PRESS EDITORIAL: How the Wisconsin wolf hunt led to a bloody mess

What happens when political advocacy organizations, legislators and judges take over wildlife management?

A fiasco like the 2021 Wisconsin wolf hunt happens.

Forced by a lawsuit, influenced by politics and enabled by faulty legislation, the state sanctioned wolf hunt in February quickly became a free-for-all in the north woods during which 216 gray wolves were killed in 60 hours before alarmed and embarrassed Department of Natural Resources officials shut down the hunt.

The quota for the hunt was 119 wolves. The number killed—82% more than the projected limit—amounted to nearly 20% of the estimated number of wolves in Wisconsin.

The DNR, the agency charged with the responsibility to monitor and manage the viability of the population of the animals that at one time had been virtually exterminated in the state, did not want last month’s hunt to be held. Interfering forces took the decision out of its hands.

After the Trump administration removed the gray wolf from the endangered species list in January, the DNR began planning for a wolf hunt. A state law passed in 2012—the only one like it in the U.S.—requires an annual wolf hunting season between November and February if the animals are not on the federal endangered list. But citing the lack of time to properly organize a February hunt , the agency announced there would be a wolf hunting season in November 2021 with what it called “science based” regulation.

This was about the wolves, land and hunters of Wisconsin, but it didn’t remain a parochial state issue for long. A national hunting advocacy group based in Kansas called Hunter Nation sued to require the DNR to schedule an immediate hunt.

The lawsuit was filed on behalf of Hunter Nation, which advertises that it is “led by America’s greatest hunters and patriots” who are “committed to God, family, country and the outdoor lifestyle,” by the conservative advocacy law firm Wisconsin Institute for Law and Liberty. The lawsuit cited a letter issued by Republican state legislators calling for a February wolf hunt.

A Jefferson County Circuit Court judge ruled in favor of the hunting organization.

On Feb. 22, hunters and their dogs took to the forests to start what was to have been a six-day wolf hunting season. Registered kills mounted so quickly that the hunt was stopped in less than three days and, the DNR wildlife director admitted, should have been ended earlier. Hunters using trailing hounds killed 86% of the wolves taken in the abbreviated hunt.

Widespread condemnation of the wolf killing came from conservation and animal protection organizations, some of the latter saying the hunt would adversely affect reproduction in the wolf population because it was held during the breeding season.

The Sierra Club called the Wisconsin wolf hunt “an unprecedented and extreme departure from sound, science-based wildlife practices.”         

That comment rings true, but this misguided and mismanaged wolf hunt did not necessarily represent a significant setback for the recovery of the species. The resurgence of gray wolves is regarded as one of the most successful achievements of the Endangered Species Act. By 2011, the population of the animals had resurged to the point where the Obama administration said they could be removed from federal protection. A federal court disagreed, and the gray wolf remained on the endangered list until January 2021. Meanwhile, the wolf population in Wisconsin made steady gains and was estimated to number more than 1,000 before the February hunt.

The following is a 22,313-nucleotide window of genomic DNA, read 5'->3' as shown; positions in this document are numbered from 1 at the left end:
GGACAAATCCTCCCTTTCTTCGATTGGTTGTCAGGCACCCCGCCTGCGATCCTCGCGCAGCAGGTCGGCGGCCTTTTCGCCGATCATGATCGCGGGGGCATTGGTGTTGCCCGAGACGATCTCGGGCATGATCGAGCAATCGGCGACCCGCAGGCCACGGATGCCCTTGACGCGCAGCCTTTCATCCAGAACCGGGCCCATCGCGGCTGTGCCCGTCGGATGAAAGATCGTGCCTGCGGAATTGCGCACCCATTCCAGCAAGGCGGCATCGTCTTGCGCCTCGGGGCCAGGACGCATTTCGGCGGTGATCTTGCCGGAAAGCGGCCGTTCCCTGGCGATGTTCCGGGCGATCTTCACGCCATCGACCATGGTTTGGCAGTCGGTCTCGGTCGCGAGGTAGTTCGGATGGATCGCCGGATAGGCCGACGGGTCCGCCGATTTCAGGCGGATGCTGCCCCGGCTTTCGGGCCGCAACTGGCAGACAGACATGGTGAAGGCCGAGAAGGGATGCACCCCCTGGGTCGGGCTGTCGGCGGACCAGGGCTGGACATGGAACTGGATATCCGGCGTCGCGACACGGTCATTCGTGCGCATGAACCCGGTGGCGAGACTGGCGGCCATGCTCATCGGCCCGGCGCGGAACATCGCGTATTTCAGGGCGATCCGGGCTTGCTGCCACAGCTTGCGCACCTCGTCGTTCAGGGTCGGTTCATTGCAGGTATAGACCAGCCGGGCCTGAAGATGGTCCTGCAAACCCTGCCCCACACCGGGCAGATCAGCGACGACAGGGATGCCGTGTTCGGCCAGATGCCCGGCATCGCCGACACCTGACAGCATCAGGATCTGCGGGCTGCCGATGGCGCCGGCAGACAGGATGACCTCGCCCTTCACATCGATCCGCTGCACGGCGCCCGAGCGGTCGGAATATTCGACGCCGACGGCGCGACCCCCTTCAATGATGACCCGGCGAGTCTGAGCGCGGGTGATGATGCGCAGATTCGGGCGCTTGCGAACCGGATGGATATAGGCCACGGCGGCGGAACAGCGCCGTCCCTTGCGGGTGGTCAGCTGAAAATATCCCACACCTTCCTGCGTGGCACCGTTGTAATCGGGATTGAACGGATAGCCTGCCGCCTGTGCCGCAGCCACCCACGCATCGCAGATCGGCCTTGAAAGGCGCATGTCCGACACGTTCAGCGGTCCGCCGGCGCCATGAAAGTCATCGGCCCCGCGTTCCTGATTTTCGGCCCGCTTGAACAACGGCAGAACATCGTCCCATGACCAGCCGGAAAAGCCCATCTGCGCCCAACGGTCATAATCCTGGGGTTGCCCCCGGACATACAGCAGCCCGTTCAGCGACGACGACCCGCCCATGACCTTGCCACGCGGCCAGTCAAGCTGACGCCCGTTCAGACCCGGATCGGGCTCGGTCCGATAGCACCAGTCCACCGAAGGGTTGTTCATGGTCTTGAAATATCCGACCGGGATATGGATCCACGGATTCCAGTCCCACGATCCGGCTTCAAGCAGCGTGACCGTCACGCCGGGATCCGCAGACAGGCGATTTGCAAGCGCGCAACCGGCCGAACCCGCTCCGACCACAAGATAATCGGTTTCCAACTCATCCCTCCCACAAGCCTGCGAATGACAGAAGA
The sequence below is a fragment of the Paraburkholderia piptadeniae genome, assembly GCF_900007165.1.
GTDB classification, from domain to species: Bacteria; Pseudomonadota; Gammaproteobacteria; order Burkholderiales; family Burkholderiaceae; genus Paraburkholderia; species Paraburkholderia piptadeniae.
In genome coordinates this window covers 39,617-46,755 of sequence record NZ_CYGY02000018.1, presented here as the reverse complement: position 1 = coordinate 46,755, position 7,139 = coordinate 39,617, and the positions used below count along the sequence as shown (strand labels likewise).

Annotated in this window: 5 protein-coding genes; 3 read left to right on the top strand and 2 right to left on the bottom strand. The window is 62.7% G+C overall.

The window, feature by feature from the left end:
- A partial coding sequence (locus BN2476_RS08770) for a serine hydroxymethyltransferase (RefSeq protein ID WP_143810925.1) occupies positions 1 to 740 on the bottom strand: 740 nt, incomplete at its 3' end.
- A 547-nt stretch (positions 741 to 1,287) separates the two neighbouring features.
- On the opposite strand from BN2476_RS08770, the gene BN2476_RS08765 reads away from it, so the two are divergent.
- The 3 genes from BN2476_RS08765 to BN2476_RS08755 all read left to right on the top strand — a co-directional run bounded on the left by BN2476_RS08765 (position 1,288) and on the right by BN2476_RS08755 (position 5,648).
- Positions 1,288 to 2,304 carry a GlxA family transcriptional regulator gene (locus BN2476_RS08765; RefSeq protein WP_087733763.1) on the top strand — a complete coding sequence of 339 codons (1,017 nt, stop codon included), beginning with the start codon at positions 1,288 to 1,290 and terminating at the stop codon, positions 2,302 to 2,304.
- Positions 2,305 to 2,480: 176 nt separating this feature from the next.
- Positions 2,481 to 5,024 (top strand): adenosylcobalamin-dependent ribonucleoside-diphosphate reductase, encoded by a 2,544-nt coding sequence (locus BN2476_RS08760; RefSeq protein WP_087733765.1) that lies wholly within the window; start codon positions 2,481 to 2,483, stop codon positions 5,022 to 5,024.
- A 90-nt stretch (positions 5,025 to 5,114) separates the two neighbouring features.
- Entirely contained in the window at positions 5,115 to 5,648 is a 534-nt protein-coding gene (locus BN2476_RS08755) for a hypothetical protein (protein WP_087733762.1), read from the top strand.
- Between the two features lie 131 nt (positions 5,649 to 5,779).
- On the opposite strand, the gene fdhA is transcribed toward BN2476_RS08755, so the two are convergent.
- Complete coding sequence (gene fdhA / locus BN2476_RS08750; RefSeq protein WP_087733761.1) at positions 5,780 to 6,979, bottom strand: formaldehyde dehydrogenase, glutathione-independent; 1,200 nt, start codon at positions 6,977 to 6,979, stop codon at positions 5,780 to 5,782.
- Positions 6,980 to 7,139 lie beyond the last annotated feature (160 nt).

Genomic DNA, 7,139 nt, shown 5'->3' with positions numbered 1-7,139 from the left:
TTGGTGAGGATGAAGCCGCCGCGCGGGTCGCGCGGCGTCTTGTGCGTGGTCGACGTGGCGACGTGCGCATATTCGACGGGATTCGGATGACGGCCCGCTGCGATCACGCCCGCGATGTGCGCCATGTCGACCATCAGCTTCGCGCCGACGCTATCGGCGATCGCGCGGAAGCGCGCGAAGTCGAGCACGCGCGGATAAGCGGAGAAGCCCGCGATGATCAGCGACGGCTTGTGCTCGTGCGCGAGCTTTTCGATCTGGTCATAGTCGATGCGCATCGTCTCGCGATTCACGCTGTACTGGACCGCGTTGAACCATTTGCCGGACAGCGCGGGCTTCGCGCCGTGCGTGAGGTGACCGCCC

The significance of last month’s Wisconsin hunt is that it demonstrated that when political operators highjack wildlife management decisions that should be made by conservation experts, recovering species can be left vulnerable. With 20% of a state’s wolf population wiped out in two and a half days, the danger of poorly regulated hunting was on vivid display.

Adrian Treves, a professor of environmental science at the University of Wisconsin-Madison, said, “I think what the Wisconsin wolf hunt shows is how quickly a determined group of hunters and poachers can reduce a wolf population to the level where it’s going to be endangered again.”

It was hunting, of course, that made wolves all but extinct in the lower 48 states by the mid-20th century.

Despite their well-deserved reputation as ferocious predators, wolves are fragile creatures in a world dominated by humans. Their numbers need to be managed at a stable level that is sustainable yet controlled to avoid overpopulation that leads to unacceptable contact with humans and their domestic animals and pets.

Hunters certainly have a role in that, but it is one that has to be carefully regulated to prevent excesses like those of the February hunt. Getting rid of the unfortunate distinction that makes Wisconsin the only state that allows wolf hunting with dogs should be part of that regulation. Wolves are not hunted to put wolf tenderloin on the table or to make wolf fur hats. They are hunted for sport, and they deserve a sporting chance.

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Ozaukee Press

Wisconsin’s largest paid circulation community weekly newspaper. Serving Port Washington, Saukville, Grafton, Fredonia, Belgium, as well as Ozaukee County government. Locally owned and printed in Port Washington, Wisconsin.

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